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185 – Taqsīm Practice 1

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The Arab Music Archiving and Research foundation (AMAR), in collaboration with the Sharjah Art Foundation (SAF), presents “Niẓāmunā al-Mūsīqī”.

Dear listeners,

Welcome to a new episode of “Niẓāmunā al-Mūsīqī”.

Today, we will be talking with Mr Mustafa Said about taqsīm-s (modal improvisation) and a practical way to master and produce good taqsīm-s.

Mr Mustafa, before we start talking about mastering taqsīm-s, let us ask what taqsīm-s are, and what they are to you.

The taqsīm is supposed to be a fully improvised form. Personally, I think the word is derived from the maṣdar (infinitive) “qasama” (cut. segment) which may imply the qisma (segmentation. cadence) of the melody, of the maqām, or any type of taqsīm. 

I do not think taqsīm is only an improvisation, as it can be achieved with an instrument –then known as taqsīm–, or with the voice –then known as any other improvised form: mawwāl, qaṣīdamajas…etc. The taqsīm muwaqqa‘ (metrical. measured) cyclically is equated by forms such as the qaṣīda ‘ala al-waḥda  or any other improvised form measured cyclically.

So, the taqsīm is a form that is at once improvised and prearranged.

How do we determine, from its appearance, if a piece is a taqsīm?

A muwaqqa‘a or non-muwaqqa‘ s (measured or not) piece is not necessarily a taqsīm.

A taqsīm is a non-pre-composed piece, i.e. composed on the spot, played by a solo artist… until/unless proven otherwise.

What is a good taqsīm?

A good taqsīm makes one exclaim “Wow”, “Beautiful”, “Superb”… etc.

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So we have to learn to say “Wow”, “Beautiful”, and “Superb”.

Or something similar… This leads one into a state of salṭana free from any feeling of boredom, where everything is so perfect one wants to listen to more…etc.

Is there a criterion to measure the quality of a taqsīm? Is there a specific element within the taqsīm that indicates its quality? You have analysed the taqsīm from one perspective, let us look at it from another one…

Amine Al Bouzari

Amine Al Bouzari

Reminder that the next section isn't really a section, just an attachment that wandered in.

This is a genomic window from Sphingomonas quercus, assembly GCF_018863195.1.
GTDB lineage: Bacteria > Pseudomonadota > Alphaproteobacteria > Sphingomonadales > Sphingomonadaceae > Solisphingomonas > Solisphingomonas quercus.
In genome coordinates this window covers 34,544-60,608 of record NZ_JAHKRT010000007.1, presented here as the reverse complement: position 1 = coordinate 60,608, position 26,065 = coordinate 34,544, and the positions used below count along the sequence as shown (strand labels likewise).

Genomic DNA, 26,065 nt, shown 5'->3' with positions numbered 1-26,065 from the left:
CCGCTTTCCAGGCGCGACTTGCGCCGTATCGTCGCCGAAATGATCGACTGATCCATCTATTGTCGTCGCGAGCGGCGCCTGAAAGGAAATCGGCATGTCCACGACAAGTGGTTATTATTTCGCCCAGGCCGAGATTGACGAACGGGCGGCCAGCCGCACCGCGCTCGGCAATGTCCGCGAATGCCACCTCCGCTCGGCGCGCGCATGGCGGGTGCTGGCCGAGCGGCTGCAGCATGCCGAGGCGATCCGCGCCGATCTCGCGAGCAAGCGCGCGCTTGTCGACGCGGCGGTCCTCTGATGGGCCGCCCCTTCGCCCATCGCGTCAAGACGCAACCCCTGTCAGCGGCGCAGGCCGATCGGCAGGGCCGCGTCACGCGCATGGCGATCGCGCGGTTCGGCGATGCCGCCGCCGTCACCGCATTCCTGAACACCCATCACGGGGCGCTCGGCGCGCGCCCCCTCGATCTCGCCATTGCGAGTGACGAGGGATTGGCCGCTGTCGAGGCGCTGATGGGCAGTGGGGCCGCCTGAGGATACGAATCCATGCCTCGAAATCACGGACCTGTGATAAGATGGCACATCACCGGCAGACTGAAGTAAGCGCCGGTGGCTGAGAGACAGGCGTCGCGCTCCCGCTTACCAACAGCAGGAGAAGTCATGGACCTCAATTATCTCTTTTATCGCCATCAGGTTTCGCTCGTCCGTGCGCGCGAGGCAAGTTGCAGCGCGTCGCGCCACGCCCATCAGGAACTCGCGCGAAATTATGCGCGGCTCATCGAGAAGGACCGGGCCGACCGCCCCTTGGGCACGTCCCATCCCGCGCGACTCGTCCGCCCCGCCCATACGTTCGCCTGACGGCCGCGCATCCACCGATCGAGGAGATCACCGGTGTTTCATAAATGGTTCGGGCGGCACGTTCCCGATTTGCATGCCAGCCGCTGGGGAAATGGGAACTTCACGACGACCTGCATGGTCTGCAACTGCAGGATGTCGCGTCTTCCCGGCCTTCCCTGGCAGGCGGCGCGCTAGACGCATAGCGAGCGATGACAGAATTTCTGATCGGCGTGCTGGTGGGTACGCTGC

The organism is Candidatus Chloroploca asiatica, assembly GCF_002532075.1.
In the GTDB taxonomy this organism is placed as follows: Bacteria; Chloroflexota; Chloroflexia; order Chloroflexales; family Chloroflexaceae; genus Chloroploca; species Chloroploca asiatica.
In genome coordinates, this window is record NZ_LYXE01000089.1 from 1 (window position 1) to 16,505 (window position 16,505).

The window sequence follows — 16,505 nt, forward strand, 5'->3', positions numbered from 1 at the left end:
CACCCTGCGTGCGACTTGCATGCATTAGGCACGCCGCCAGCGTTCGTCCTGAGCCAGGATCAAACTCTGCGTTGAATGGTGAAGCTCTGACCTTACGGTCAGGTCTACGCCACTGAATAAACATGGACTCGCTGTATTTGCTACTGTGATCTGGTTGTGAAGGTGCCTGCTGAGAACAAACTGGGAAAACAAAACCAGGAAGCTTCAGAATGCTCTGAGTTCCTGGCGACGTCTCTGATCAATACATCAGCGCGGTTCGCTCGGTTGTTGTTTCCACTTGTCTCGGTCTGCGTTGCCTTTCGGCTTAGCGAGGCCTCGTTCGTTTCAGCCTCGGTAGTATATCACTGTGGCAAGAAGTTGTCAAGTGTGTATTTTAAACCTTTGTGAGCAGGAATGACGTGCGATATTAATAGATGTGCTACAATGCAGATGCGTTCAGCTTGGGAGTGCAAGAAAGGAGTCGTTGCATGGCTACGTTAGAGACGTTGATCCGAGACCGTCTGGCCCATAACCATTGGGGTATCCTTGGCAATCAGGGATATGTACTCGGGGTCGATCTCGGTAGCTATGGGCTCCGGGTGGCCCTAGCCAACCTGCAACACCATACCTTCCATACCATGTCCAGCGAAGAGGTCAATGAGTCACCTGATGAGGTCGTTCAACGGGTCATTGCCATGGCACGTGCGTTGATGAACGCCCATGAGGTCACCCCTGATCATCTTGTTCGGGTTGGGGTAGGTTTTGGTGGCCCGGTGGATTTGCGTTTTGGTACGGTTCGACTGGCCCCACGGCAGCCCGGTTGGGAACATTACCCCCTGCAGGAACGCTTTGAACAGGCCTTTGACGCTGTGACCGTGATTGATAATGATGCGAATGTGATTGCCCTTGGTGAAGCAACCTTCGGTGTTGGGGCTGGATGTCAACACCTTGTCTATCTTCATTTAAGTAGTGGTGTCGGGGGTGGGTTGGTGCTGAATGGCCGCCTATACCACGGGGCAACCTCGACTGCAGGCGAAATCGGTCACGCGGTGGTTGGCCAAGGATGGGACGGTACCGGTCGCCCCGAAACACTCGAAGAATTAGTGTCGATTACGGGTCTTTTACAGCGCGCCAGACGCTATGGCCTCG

The other angle is about the artist’s mastery as to the musical system following which he is performing the taqsīm, including the maqām, innovation within the maqām, not repeating himself, using correct taf‘īla-s (trochee) and adding new ones, added to mastering his technical tools, and to his ability to ascend and descend in sound according to the instrument he is performing the taqsīm with. Varying the sound level creates a suspense factor that makes one wait expectantly to what the artist will be doing next with his instrument…

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Does a taqsīm need to be a “unit” with a beginning, an end, and an idea?

Performing a taqsīm is like writing an article.

We have mentioned in previous episodes of our show that there is an introduction, a body, and a conclusion… and each part has those: the introduction itself has a conclusion before entering the body of the taqsīma… full qafla-s (end. conclusion) or half- qafla-s… etc.

The taqsīm is like any piece, with units of measurement, overture, body, and conclusion. The difference between the taqsīm and another piece is that its overture, body, and conclusion are improvised.

It is like a person improvising a speech that has a preamble…

Yes.

…a body, and a conclusion. Some have the ability to go forward and improvise a speech…

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It is also about keeping the musical system that must be followed and that includes the maqām and the maqām pattern. On the other hand, the taqsīm includes the successful digression and the no-return digression. Many taqsīm-s today neither follow a musical system nor include a successful digression.

Today’s artists deserve our appreciation because no one taught them. They listened to a number of taqsīm-s and thought this was enough. But this issue is more “complicated”: it is not just about someone performing at whim, moving forward and backward between maqām-s. The more one is a minimalist –maybe–, i.e. able to keep the same atmosphere while innovating within it and adding elements obliterating boredom, the better a taqsīm is. All three: maqām, rhythm, and silence, are part of the taqsīm, knowing that silence may be the most important one of the three.

At the end of the day, music is breaking the silence.

And programming silence…

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Dear listeners,

We have reached the end of today’s episode of “Niẓāmunā al-Mūsīqī” presented to you by Fadil al-Turki and Mr Mustafa Said.

We will meet again soon.

“Niẓāmunā al-Mūsīqī” is brought to you by Mustafa Said.

  2016  /  Podcast  /  Last Updated January 16, 2017 by  /  Tags:
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